The fast-growing Clark County, Nev., school district has named a new superintendent, while leadership changes in several other big-city systems, including New York and Pittsburgh, continued to unfold last week.
Carlos A. Garcia, the superintendent in Fresno, Calif., since 1997, will start his new job in Clark County, which includes Las Vegas, in July.
His salary, under a four-year contract that the school board approved April 6, will be $200,000, plus possible performance bonuses and other additions that could bring the total to $268,000 a year.
Mr. Garcia will take over the nation’s eighth-largest district at a time when teachers have entered arbitration over their contract and as civic leaders have lingering concerns about the district’s low graduation rates.
The new Clark County schools chief said last week that he looked forward to the challenge of leading such a rapidly changing district.
“That was just a real thrill and a challenge to think they open up a school a month, and that they’re growing 1,000 students a month,” the 48-year-old administrator said. “They’re moving at warp speed while all of us are moving at Mach 1 or something.”
Mr. Garcia will be the first Hispanic leader in a district that has seen Hispanic enrollment blossom to about 25 percent of its 217,000 students. He will replace the retiring Brian Cram, who has been the superintendent for 11 years.
In Fresno, an 80,000-student district in central California, Mr. Garcia helped restructure the district office into a “service provider” that responds to calls for help from schools, allowing them more local control. He also created an accountability system, helped ensure that schools were teaching to the same academic standards, and began requiring all 9th graders to take algebra.
“Everything is data-driven,” Mr. Garcia said, adding that he would spend the coming months assessing the needs in the Las Vegas-area schools. “I’m not one of these guys where I’m going to go in there and in a month change everything,” he said. “I think it’d be disrespectful to their community.”
He said he sees himself as a teacher first, an image that could serve him well as Clark County teachers and district officials bicker over contract negotiations.
The new chief said he hopes to work with businesses to address one of the district’s most pressing problems: Employers in the area, with its booming economy led by the tourism and casino sectors, often attract teenagers to decent-paying, service-industry jobs, prompting them to drop out of school.
Mr. Garcia added that he would encourage businesses to “hire [students] but let us keep educating them while they work for you.”
On the other side of the country, South Carolina’s largest school district will have a new leader drawn from the military ranks.
William Harner, 43, a retired lieutenant colonel in the U.S. Army, will become the superintendent of the 60,000-student Greenville County district.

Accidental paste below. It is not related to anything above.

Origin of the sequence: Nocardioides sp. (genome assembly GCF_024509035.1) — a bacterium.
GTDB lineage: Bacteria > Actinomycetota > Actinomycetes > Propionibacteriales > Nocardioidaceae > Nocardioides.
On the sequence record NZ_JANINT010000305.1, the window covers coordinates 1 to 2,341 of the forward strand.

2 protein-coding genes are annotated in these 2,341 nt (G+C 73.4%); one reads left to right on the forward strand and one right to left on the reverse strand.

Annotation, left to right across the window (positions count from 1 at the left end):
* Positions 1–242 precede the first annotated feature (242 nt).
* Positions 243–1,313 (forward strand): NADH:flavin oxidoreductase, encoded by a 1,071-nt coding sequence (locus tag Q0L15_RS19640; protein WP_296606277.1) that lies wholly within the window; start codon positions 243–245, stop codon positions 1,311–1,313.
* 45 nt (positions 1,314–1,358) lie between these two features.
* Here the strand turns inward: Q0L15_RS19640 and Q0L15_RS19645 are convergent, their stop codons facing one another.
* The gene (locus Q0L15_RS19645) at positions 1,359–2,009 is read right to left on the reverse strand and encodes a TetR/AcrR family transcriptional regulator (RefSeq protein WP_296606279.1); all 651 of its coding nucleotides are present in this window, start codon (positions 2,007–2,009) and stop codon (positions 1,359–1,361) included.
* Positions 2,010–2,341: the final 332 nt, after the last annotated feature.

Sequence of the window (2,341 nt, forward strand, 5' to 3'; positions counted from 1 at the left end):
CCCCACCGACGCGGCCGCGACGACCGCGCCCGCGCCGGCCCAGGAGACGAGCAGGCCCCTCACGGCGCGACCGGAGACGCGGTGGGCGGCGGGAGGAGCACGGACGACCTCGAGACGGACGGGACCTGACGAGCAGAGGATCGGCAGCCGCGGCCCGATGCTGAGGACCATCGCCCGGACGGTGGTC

The former West Point instructor and chief of operations at Fort Campbell, Ky., joins a small group of retired military officers who became superintendents in larger school districts, including the District of Columbia, New Orleans, and Seattle.
As of last week, Mr. Harner’s contract had yet to be approved by the Greenville County school board. Now a high school principal on South Carolina’s Hilton Head Island, Mr. Harner will replace the retiring Rudolph Gordon.
In Oklahoma, however, springtime finds two large districts without full-time superintendents.
The 40,000-student Oklahoma City school system lost its superintendent after the board there voted April 6 to terminate the contract of Marvin Crawford, effective April 14. Mr. Crawford had been the superintendent since 1995.
“He was the right leader for the district at the time,” district spokeswoman Cynthia Reid said last week. “But the board was ready for new leadership.”
During Mr. Crawford’s tenure, the Oklahoma City district eliminated mandatory busing for desegregation, converted all its secondary schools to neighborhood schools, and created more than 20 schools of choice, including the first charter school in the state. Mr. Crawford’s severance package is worth more than $320,000.
Delay in Pittsburgh
Meanwhile, Tulsa’s former superintendent, John Thompson, was still waiting last week for the school board in Pittsburgh to finalize his contract to lead schools there.
Mr. Thompson, who has headed up the 43,000-student Tulsa system since 1994, has been named the new superintendent in Pittsburgh, although the city’s school board cancelled its April 13 meeting at which a final contract was expected to be announced.
Citing minor problems in the proposed contract, board members postponed a decision on the document until they meet April 19.
Mr. Thompson would become the first African-American to become a permanent superintendent of the 40,000-student school system.
In January, he was tapped by a majority of the Detroit school board to lead that city’s 174,000-student system.
But his selection was blocked under a state law that gives Gov. John Engler’s lone appointee to the Detroit board, State Treasurer Mark Murray, veto power.
Looking in New York
New York City’s search for a chancellor to replace Rudolph F. Crew, who stepped down in January, took a major turn last week when interim Chancellor Harold O. Levy announced he wants the official title.
“The job he has done has to be evaluated,” said New York City school board President William C. Thompson. “I think he’s done a good job. It gives him a leg up.”
A final decision on who will lead the 1.1 million-student system is expected by June.
A version of this article appeared in the April 19, 2000 edition of Education Week as New Superintendents Taking Helm In Big-City Districts